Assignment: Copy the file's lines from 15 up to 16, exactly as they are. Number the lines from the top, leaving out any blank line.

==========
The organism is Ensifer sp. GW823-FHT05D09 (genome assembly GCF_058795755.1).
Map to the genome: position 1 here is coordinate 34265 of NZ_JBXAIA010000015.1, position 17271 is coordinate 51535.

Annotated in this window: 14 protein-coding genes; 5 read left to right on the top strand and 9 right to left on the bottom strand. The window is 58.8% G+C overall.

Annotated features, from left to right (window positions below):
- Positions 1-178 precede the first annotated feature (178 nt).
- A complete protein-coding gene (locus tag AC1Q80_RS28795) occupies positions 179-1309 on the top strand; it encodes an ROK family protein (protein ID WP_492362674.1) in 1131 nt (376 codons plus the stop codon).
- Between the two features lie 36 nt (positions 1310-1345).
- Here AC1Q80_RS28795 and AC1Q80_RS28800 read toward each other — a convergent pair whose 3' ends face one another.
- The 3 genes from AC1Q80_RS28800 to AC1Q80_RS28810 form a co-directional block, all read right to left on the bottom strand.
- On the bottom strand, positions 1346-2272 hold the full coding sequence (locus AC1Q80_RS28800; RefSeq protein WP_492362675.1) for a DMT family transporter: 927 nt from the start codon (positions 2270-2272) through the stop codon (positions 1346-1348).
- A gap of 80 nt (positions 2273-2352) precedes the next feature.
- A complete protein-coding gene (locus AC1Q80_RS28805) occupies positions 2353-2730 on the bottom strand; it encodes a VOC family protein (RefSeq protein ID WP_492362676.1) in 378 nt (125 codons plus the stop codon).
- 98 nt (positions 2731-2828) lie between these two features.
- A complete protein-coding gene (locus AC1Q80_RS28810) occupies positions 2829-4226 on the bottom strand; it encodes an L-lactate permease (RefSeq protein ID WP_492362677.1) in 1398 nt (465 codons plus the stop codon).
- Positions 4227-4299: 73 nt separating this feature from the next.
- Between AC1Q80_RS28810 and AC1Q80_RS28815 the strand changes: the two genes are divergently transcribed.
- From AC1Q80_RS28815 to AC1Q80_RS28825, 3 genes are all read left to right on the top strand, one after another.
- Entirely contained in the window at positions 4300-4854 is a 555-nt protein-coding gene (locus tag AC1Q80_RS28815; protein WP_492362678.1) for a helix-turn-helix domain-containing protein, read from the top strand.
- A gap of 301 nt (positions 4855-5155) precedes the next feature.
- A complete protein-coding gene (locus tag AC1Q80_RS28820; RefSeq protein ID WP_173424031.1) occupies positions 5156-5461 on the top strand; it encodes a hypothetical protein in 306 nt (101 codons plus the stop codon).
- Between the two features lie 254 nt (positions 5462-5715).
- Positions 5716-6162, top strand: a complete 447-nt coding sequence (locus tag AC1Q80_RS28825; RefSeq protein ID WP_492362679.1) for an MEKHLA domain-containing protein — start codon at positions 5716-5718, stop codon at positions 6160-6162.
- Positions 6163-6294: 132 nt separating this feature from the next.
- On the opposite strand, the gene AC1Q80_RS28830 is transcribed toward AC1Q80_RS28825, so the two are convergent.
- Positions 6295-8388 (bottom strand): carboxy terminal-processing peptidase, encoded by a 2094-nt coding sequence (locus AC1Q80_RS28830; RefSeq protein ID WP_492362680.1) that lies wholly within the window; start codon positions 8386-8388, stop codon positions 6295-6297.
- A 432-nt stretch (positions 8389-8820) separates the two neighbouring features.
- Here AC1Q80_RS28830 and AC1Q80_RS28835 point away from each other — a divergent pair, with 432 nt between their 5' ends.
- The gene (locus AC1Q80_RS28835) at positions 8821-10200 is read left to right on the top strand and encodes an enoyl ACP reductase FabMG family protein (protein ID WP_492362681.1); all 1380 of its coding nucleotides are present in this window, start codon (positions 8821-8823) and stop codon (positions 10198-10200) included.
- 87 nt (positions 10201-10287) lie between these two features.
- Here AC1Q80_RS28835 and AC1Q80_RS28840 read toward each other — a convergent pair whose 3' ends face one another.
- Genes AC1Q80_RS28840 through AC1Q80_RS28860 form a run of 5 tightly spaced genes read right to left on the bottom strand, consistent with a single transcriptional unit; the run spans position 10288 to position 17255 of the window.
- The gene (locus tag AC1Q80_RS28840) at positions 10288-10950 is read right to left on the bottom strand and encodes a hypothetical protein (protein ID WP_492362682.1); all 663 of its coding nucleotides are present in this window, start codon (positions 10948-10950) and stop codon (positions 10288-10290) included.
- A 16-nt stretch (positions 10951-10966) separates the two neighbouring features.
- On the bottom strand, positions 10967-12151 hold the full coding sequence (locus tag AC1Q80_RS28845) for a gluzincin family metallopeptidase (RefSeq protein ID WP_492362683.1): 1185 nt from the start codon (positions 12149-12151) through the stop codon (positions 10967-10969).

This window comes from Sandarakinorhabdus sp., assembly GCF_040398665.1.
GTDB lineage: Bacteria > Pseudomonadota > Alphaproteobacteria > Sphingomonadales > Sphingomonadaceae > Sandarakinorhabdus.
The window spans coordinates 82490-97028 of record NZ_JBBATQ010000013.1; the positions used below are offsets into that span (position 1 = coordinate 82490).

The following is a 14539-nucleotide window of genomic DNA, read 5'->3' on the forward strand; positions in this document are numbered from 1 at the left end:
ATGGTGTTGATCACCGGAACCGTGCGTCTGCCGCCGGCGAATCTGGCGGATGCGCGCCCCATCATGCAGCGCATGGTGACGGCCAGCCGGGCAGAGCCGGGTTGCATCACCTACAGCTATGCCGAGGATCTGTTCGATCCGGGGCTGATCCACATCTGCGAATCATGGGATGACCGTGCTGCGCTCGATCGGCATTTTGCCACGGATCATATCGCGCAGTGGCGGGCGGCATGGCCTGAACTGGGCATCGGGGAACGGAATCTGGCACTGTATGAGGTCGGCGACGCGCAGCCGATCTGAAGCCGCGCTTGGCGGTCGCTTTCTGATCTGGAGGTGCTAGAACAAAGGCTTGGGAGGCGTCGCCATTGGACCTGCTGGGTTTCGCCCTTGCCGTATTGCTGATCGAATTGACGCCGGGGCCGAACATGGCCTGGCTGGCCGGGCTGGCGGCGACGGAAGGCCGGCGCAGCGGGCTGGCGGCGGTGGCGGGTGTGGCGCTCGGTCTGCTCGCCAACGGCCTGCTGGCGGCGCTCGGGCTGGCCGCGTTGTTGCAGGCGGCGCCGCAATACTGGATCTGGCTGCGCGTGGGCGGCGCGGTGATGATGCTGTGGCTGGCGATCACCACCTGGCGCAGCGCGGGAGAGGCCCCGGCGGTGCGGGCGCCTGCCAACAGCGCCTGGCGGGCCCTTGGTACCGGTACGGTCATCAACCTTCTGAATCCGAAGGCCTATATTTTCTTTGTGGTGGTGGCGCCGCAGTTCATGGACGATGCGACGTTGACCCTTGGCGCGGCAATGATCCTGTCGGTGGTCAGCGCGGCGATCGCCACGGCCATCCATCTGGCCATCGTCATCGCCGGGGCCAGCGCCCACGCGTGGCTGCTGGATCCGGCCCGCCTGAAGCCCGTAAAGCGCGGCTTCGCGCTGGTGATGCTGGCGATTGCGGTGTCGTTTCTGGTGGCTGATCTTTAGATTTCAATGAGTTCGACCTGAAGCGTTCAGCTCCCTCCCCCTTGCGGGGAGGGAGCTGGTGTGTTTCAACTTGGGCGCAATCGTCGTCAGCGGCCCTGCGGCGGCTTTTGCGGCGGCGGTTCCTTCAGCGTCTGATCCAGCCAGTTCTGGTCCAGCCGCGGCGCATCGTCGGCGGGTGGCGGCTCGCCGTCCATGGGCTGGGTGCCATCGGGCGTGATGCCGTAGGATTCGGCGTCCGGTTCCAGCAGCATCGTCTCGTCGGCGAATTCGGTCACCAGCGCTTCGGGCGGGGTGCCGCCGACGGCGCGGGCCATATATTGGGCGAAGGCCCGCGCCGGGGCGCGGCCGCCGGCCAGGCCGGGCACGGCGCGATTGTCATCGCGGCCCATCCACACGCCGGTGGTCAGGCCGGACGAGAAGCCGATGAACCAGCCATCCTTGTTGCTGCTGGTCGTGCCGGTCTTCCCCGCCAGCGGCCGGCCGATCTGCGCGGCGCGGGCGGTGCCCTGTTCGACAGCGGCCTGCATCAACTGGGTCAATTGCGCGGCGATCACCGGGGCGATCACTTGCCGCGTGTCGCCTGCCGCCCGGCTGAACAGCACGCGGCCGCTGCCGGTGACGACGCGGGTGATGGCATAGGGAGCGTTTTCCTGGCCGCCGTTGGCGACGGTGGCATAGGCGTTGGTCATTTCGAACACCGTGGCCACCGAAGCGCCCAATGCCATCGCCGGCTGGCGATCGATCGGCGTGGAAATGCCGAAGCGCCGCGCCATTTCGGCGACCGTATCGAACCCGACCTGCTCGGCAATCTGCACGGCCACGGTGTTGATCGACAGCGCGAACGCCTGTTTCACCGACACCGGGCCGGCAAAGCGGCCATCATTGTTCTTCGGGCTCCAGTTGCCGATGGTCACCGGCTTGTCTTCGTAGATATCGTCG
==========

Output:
- Positions 4227-4299: 73 nt separating this feature from the next.
- Between AC1Q80_RS28810 and AC1Q80_RS28815 the strand changes: the two genes are divergently transcribed.